“If the OAS for a bond is higher than OAS of its peers, it is considered to be undervalued and hence an attractive investment (i.e., it offers a higher compensation for a given level of risk). Conversely, bonds with low OAS (relative to peers) are considered to be overvalued.” I can’t seem to make sense of why this is the case, is anyone able to explain this concept to me? Thank you!

Think about it - do you want more yield spread or less…

If you have 2 bonds and they are both identical in every aspect would you want the bond that offers you a 200 bps OAS or a 100 bps OAS? Meaning would you want to earn a 2% spread or a 1% spread - Ill take the 2%.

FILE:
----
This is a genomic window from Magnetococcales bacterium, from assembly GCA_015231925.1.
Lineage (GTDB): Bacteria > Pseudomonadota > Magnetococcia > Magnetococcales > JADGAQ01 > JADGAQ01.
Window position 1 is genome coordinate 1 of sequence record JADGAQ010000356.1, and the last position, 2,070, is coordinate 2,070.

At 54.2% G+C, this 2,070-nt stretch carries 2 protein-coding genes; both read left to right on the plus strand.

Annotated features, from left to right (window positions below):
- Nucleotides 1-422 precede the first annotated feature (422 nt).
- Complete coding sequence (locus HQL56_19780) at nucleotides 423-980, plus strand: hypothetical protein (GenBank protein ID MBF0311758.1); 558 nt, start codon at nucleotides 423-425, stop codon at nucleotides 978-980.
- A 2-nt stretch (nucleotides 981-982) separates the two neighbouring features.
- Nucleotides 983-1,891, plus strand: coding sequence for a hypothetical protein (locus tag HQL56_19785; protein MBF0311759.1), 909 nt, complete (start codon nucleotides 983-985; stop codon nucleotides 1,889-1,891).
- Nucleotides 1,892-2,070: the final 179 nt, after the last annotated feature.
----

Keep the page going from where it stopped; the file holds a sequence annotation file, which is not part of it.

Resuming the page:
Keep in mind the inverse relationship between price and yield as well. In the above example the bond with the 100 bps OAS (lower OAS) may be trading at say 105 (a higher price) where as the bond with the 200 bps OAS (higher OAS) may be trading at 102 (a lower price). Remember - higher yields and spreads equals lower price. Therefore 105 is too much to pay for this bond because it is overvalued at that price and 102 is too little to pay for this bond because it is undervalued at that price. It should be somewhere in between trading at say 103.50 (150 bps OAS) - again in which case you would want to buy it for 102 (buying at the 200 bps OAS). Remember buy low and sell high!